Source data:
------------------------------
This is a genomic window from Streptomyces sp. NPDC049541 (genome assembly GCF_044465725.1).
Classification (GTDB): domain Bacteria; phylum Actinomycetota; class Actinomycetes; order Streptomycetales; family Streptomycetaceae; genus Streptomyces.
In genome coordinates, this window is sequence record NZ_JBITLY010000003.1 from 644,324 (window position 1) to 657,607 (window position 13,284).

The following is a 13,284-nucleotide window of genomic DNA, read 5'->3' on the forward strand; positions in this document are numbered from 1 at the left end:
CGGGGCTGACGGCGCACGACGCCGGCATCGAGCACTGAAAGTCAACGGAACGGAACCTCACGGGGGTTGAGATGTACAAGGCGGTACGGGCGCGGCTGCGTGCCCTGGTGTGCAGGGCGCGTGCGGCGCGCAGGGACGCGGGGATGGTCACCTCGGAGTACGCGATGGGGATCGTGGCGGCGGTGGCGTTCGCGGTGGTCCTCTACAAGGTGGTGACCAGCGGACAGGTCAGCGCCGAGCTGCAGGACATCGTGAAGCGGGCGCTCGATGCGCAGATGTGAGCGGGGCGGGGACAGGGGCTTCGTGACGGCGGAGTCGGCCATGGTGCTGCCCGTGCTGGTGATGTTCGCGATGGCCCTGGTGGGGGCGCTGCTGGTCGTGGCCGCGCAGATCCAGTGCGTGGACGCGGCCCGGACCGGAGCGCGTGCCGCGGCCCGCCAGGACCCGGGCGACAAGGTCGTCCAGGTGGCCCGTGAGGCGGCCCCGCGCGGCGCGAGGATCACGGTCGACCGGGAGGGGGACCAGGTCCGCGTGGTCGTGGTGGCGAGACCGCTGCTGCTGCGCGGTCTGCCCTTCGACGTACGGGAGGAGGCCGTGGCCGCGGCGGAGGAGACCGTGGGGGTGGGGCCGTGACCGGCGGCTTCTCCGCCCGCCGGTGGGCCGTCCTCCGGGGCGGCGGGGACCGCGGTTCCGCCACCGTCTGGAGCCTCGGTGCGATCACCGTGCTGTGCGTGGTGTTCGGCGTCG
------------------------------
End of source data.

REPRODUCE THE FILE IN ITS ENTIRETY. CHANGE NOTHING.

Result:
This is a genomic window from Streptomyces sp. NPDC049541 (genome assembly GCF_044465725.1).
Classification (GTDB): domain Bacteria; phylum Actinomycetota; class Actinomycetes; order Streptomycetales; family Streptomycetaceae; genus Streptomyces.
In genome coordinates, this window is sequence record NZ_JBITLY010000003.1 from 644,324 (window position 1) to 657,607 (window position 13,284).

The following is a 13,284-nucleotide window of genomic DNA, read 5'->3' on the forward strand; positions in this document are numbered from 1 at the left end:
CGGGGCTGACGGCGCACGACGCCGGCATCGAGCACTGAAAGTCAACGGAACGGAACCTCACGGGGGTTGAGATGTACAAGGCGGTACGGGCGCGGCTGCGTGCCCTGGTGTGCAGGGCGCGTGCGGCGCGCAGGGACGCGGGGATGGTCACCTCGGAGTACGCGATGGGGATCGTGGCGGCGGTGGCGTTCGCGGTGGTCCTCTACAAGGTGGTGACCAGCGGACAGGTCAGCGCCGAGCTGCAGGACATCGTGAAGCGGGCGCTCGATGCGCAGATGTGAGCGGGGCGGGGACAGGGGCTTCGTGACGGCGGAGTCGGCCATGGTGCTGCCCGTGCTGGTGATGTTCGCGATGGCCCTGGTGGGGGCGCTGCTGGTCGTGGCCGCGCAGATCCAGTGCGTGGACGCGGCCCGGACCGGAGCGCGTGCCGCGGCCCGCCAGGACCCGGGCGACAAGGTCGTCCAGGTGGCCCGTGAGGCGGCCCCGCGCGGCGCGAGGATCACGGTCGACCGGGAGGGGGACCAGGTCCGCGTGGTCGTGGTGGCGAGACCGCTGCTGCTGCGCGGTCTGCCCTTCGACGTACGGGAGGAGGCCGTGGCCGCGGCGGAGGAGACCGTGGGGGTGGGGCCGTGACCGGCGGCTTCTCCGCCCGCCGGTGGGCCGTCCTCCGGGGCGGCGGGGACCGCGGTTCCGCCACCGTCTGGAGCCTCGGTGCGATCACCGTGCTGTGCGTGGTGTTCGGCGTCG